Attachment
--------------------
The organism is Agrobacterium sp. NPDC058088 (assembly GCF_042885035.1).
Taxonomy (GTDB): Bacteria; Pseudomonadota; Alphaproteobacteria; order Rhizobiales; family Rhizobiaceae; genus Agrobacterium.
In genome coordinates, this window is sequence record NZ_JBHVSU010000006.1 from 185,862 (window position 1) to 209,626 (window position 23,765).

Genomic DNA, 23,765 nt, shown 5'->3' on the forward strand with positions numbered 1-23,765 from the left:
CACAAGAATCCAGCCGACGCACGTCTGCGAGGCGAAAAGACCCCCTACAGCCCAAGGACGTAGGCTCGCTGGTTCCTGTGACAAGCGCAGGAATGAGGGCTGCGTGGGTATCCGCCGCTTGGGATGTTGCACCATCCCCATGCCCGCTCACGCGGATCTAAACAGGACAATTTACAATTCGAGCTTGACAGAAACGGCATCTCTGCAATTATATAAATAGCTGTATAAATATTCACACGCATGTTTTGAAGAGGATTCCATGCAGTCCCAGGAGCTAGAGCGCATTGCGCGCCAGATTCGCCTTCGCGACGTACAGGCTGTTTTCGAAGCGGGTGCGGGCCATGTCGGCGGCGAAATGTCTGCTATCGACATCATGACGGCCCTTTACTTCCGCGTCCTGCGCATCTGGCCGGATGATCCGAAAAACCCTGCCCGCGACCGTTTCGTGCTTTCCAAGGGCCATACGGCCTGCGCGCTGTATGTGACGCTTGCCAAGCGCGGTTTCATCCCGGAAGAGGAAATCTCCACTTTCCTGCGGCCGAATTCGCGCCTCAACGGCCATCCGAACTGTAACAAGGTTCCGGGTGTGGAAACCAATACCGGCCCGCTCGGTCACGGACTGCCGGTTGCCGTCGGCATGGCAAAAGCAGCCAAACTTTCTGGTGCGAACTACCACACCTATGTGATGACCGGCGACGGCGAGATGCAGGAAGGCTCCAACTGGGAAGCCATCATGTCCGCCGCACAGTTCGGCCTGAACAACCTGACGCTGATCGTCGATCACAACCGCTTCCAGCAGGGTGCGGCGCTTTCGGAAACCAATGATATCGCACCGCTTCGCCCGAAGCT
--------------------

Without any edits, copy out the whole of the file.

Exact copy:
The organism is Agrobacterium sp. NPDC058088 (assembly GCF_042885035.1).
Taxonomy (GTDB): Bacteria; Pseudomonadota; Alphaproteobacteria; order Rhizobiales; family Rhizobiaceae; genus Agrobacterium.
In genome coordinates, this window is sequence record NZ_JBHVSU010000006.1 from 185,862 (window position 1) to 209,626 (window position 23,765).

Genomic DNA, 23,765 nt, shown 5'->3' on the forward strand with positions numbered 1-23,765 from the left:
CACAAGAATCCAGCCGACGCACGTCTGCGAGGCGAAAAGACCCCCTACAGCCCAAGGACGTAGGCTCGCTGGTTCCTGTGACAAGCGCAGGAATGAGGGCTGCGTGGGTATCCGCCGCTTGGGATGTTGCACCATCCCCATGCCCGCTCACGCGGATCTAAACAGGACAATTTACAATTCGAGCTTGACAGAAACGGCATCTCTGCAATTATATAAATAGCTGTATAAATATTCACACGCATGTTTTGAAGAGGATTCCATGCAGTCCCAGGAGCTAGAGCGCATTGCGCGCCAGATTCGCCTTCGCGACGTACAGGCTGTTTTCGAAGCGGGTGCGGGCCATGTCGGCGGCGAAATGTCTGCTATCGACATCATGACGGCCCTTTACTTCCGCGTCCTGCGCATCTGGCCGGATGATCCGAAAAACCCTGCCCGCGACCGTTTCGTGCTTTCCAAGGGCCATACGGCCTGCGCGCTGTATGTGACGCTTGCCAAGCGCGGTTTCATCCCGGAAGAGGAAATCTCCACTTTCCTGCGGCCGAATTCGCGCCTCAACGGCCATCCGAACTGTAACAAGGTTCCGGGTGTGGAAACCAATACCGGCCCGCTCGGTCACGGACTGCCGGTTGCCGTCGGCATGGCAAAAGCAGCCAAACTTTCTGGTGCGAACTACCACACCTATGTGATGACCGGCGACGGCGAGATGCAGGAAGGCTCCAACTGGGAAGCCATCATGTCCGCCGCACAGTTCGGCCTGAACAACCTGACGCTGATCGTCGATCACAACCGCTTCCAGCAGGGTGCGGCGCTTTCGGAAACCAATGATATCGCACCGCTTCGCCCGAAGCT